‘Check the label’: Popular vitamins and supplements may contain ‘carcinogen’

A growing body of evidence suggests that people should not take nutritional supplements unless they are deficient. While the NHS stresses that a daily vitamin D tablet is non-negotiable during the colder months, other foods may do more harm than good. Unfortunately, some dietary supplements may even contain a cancer-linked additive.

From vitamin D pills to supplement combinations, a variety of foods can contain a “carcinogen” known as titanium dioxide.

Whether you go for the cheaper version or prefer the high quality one, this supplement can be hidden in a range of supplements, vitamins and medications, according to supplement brand Dr Vegan.

Due to its coloring properties, titanium dioxide is added to dietary products to enhance their white color.

In addition, this ingredient can be found in vitamin brands made in the US and UK.

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The vegan supplement brand encourages you to “check the label” before taking a pill with a large sip of water.

Phased out by the European Food Safety Authority.

Don’t take Dr. Vegan’s word for it as the European Food Safety Authority announced that this ingredient can no longer be considered safe when used as a dietary supplement back in 2021.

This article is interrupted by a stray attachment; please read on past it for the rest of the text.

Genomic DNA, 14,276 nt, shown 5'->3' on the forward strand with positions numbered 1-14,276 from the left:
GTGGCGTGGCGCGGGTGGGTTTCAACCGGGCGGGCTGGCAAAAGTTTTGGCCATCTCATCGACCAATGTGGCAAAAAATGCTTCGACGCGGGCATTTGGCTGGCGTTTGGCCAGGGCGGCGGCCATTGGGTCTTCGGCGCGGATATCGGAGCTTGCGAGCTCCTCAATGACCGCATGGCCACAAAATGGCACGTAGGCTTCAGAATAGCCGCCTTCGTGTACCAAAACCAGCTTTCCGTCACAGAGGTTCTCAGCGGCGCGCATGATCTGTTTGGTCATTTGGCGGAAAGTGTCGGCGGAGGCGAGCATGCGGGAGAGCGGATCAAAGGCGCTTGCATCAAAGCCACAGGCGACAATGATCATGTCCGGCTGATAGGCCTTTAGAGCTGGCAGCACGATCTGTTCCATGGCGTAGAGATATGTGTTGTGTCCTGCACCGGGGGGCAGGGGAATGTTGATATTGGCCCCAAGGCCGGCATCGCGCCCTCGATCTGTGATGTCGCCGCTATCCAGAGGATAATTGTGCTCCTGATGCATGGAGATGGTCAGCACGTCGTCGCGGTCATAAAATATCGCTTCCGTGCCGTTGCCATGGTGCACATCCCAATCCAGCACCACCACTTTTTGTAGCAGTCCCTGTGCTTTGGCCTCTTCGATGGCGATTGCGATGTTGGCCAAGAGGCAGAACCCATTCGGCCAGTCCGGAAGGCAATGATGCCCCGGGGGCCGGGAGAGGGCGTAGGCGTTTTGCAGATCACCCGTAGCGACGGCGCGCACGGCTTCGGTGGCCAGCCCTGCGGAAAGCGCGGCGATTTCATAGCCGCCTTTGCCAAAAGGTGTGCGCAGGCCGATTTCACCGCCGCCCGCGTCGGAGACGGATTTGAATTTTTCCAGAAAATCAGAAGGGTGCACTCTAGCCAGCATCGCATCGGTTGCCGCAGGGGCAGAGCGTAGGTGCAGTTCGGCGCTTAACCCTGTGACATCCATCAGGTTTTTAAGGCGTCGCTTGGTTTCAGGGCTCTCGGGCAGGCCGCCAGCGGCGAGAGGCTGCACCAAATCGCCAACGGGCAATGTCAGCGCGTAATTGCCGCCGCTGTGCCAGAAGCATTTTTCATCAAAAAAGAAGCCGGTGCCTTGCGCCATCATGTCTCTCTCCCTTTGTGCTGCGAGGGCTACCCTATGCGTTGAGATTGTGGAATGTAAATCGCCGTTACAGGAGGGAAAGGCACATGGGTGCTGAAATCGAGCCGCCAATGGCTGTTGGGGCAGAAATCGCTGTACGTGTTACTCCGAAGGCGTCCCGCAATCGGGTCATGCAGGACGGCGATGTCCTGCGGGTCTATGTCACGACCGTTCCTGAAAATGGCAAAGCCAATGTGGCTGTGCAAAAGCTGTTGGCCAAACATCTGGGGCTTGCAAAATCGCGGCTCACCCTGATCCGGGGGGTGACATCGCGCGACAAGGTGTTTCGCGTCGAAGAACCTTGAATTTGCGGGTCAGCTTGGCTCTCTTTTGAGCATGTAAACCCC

The European Food Safety Authority has explained that titanium dioxide may be a possible carcinogen.

The EU decision to phase out titanium dioxide comes after a food additive safety reassessment by the European Food Safety Authority (EFSA), an agency that provides the EU with independent scientific advice on food-related risks.

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EFSA experts reviewed nearly 12,000 scientific publications, focusing on the “genotoxicity” of titanium dioxide nanoparticles.

This describes the ability to damage DNA and lead to cellular mutations, potentially causing cancer.

Animal studies have shown that titanium dioxide nanoparticles affect microorganisms in the gut, which can cause diseases such as intestinal inflammation and colorectal cancer.

Other animal studies have linked inhalation of this ingredient to the development of lung tumors.

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The EFSA Expert Panel on Food Additives and Flavors found they could not rule out concerns about the genotoxicity of nanoparticles that accumulate over time in the body, meaning they “can no longer be considered safe as a food additive.”

In addition to vitamins and supplements, titanium dioxide has also been previously used in some candies, baked goods, cheeses, chewing gum, sunscreens, and toothpaste.

What does the study say?

A 2011 study published in the journal Radiology and Oncology concluded that titanium dioxide nanoparticles should be used with “great caution” because studies cannot prove their safety.

The study explains that studies of skin exposure, which is significant in humans due to the use of sunscreens, showed “negligible” penetration.

However, the research team said more data is needed on long-term exposure and potential side effects.

At that time, research papers did not contain reliable data on its absorption, distribution, excretion and toxicity.

This study was published back in December 2011, before the supplement was declared carcinogenic.

Fortunately, checking the label of your supplements can alert you to the presence of titanium dioxide. It may also be listed under the name E171 in some products.

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